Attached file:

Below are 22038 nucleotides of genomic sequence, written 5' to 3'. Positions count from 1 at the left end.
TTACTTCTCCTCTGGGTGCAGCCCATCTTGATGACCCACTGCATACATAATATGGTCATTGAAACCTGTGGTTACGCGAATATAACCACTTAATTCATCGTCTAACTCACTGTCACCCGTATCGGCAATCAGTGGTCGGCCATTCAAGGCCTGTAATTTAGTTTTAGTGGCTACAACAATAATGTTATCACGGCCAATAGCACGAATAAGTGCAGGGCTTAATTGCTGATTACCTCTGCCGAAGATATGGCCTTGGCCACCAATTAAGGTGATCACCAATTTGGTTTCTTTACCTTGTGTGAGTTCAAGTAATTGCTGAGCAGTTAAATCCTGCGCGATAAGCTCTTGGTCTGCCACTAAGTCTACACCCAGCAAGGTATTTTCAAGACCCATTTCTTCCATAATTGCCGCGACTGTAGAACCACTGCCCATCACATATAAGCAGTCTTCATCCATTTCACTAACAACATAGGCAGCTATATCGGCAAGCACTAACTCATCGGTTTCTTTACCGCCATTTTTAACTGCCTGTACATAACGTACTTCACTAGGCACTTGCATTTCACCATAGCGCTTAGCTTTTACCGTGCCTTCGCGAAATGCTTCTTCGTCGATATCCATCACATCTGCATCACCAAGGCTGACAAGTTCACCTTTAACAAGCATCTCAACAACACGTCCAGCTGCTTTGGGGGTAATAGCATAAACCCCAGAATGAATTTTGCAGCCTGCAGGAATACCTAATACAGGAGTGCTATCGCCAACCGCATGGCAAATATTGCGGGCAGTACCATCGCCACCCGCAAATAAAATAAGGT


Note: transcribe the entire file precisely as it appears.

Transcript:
Below are 22038 nucleotides of genomic sequence, written 5' to 3'. Positions count from 1 at the left end.
TTACTTCTCCTCTGGGTGCAGCCCATCTTGATGACCCACTGCATACATAATATGGTCATTGAAACCTGTGGTTACGCGAATATAACCACTTAATTCATCGTCTAACTCACTGTCACCCGTATCGGCAATCAGTGGTCGGCCATTCAAGGCCTGTAATTTAGTTTTAGTGGCTACAACAATAATGTTATCACGGCCAATAGCACGAATAAGTGCAGGGCTTAATTGCTGATTACCTCTGCCGAAGATATGGCCTTGGCCACCAATTAAGGTGATCACCAATTTGGTTTCTTTACCTTGTGTGAGTTCAAGTAATTGCTGAGCAGTTAAATCCTGCGCGATAAGCTCTTGGTCTGCCACTAAGTCTACACCCAGCAAGGTATTTTCAAGACCCATTTCTTCCATAATTGCCGCGACTGTAGAACCACTGCCCATCACATATAAGCAGTCTTCATCCATTTCACTAACAACATAGGCAGCTATATCGGCAAGCACTAACTCATCGGTTTCTTTACCGCCATTTTTAACTGCCTGTACATAACGTACTTCACTAGGCACTTGCATTTCACCATAGCGCTTAGCTTTTACCGTGCCTTCGCGAAATGCTTCTTCGTCGATATCCATCACATCTGCATCACCAAGGCTGACAAGTTCACCTTTAACAAGCATCTCAACAACACGTCCAGCTGCTTTGGGGGTAATAGCATAAACCCCAGAATGAATTTTGCAGCCTGCAGGAATACCTAATACAGGAGTGCTATCGCCAACCGCATGGCAAATATTGCGGGCAGTACCATCGCCACCCGCAAATAAAATAAGGT